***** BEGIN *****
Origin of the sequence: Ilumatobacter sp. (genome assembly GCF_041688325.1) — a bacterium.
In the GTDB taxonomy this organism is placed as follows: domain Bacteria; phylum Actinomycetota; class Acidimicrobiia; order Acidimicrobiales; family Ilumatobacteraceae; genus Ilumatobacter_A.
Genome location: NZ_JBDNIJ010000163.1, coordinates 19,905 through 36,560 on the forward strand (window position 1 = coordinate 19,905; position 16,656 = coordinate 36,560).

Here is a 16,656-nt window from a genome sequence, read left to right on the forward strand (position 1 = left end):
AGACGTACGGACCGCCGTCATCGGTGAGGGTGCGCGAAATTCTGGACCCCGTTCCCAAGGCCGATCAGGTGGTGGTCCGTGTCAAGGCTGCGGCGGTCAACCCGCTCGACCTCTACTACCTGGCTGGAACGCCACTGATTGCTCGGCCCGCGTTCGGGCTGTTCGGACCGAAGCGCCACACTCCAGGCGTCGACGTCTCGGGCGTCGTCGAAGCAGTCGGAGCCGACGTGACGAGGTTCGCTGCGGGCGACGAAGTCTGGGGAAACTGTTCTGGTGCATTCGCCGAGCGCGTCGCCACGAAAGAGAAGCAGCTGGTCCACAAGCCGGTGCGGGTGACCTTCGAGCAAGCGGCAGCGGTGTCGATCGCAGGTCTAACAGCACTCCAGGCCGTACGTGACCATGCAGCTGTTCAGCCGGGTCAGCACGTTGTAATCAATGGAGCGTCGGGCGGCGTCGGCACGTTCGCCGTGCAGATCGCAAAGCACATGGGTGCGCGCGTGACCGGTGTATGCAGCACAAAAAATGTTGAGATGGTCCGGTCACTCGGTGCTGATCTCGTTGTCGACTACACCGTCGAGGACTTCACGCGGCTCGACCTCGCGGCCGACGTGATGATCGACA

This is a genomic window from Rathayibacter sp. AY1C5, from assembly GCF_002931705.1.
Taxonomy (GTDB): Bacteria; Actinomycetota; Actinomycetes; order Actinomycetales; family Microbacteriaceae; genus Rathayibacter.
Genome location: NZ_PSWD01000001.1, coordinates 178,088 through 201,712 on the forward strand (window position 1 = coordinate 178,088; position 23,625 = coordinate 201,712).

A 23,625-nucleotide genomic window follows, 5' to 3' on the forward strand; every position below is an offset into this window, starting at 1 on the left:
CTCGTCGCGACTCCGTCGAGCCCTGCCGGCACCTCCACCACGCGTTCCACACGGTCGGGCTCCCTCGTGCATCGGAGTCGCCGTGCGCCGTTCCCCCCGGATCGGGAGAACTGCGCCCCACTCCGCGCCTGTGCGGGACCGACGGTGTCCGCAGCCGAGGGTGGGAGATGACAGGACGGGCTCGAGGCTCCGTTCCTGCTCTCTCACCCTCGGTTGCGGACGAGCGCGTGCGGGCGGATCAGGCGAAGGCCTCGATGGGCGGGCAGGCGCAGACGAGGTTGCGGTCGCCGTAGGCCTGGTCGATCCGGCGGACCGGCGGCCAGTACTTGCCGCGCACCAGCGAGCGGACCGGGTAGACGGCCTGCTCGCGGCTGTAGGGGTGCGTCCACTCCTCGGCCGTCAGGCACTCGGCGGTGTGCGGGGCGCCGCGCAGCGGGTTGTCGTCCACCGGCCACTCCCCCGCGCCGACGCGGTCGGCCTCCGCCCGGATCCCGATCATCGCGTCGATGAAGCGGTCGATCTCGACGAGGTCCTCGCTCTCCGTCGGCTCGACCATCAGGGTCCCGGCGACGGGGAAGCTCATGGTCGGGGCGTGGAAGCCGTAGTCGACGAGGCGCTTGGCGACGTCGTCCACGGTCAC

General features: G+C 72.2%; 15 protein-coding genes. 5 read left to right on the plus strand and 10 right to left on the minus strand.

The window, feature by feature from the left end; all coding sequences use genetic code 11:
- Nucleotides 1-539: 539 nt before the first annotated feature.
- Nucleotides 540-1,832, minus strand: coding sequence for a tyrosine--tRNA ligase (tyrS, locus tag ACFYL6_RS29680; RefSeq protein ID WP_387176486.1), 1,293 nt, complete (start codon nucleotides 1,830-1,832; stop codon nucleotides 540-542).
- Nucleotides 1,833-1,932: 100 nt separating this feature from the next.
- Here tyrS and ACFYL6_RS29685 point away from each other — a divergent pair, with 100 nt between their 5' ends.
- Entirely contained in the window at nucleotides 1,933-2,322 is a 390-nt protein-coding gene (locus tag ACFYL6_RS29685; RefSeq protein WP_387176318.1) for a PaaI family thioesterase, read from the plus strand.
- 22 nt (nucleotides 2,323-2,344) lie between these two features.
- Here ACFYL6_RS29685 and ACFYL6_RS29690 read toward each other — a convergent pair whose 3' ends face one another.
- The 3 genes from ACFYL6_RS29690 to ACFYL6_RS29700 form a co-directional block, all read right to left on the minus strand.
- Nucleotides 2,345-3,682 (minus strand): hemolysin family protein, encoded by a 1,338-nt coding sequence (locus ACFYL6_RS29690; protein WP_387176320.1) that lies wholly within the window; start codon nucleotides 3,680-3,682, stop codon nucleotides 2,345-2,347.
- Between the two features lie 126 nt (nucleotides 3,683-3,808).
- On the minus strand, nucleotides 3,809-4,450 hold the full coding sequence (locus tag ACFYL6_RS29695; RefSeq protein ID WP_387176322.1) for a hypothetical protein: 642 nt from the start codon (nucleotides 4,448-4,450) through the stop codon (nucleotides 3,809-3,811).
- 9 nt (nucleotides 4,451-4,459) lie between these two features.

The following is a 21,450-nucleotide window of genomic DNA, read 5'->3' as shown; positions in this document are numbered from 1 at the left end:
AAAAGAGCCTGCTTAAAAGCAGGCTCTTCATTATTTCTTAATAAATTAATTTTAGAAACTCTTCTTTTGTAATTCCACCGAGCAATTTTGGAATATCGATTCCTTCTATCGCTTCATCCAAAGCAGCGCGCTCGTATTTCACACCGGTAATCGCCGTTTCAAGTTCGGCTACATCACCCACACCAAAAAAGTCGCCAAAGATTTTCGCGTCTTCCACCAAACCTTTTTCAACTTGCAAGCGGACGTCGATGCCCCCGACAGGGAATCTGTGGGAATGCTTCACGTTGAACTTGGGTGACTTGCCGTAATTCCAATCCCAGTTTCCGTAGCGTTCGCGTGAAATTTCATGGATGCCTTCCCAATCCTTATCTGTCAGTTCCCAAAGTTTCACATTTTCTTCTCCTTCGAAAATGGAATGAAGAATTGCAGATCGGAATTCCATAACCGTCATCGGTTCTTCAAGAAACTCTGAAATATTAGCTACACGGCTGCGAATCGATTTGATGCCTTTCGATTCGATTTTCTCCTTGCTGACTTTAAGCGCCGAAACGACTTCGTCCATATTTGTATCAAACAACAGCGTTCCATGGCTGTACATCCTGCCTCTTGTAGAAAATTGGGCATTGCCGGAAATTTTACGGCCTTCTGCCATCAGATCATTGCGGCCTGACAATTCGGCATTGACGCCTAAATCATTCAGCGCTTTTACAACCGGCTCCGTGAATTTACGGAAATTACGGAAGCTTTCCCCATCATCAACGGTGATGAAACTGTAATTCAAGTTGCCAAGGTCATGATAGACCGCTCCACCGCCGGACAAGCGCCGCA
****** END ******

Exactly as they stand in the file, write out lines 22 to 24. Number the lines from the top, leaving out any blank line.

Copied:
- Between the two features lie 126 nt (nucleotides 3,683-3,808).
- On the minus strand, nucleotides 3,809-4,450 hold the full coding sequence (locus tag ACFYL6_RS29695; RefSeq protein ID WP_387176322.1) for a hypothetical protein: 642 nt from the start codon (nucleotides 4,448-4,450) through the stop codon (nucleotides 3,809-3,811).
- 9 nt (nucleotides 4,451-4,459) lie between these two features.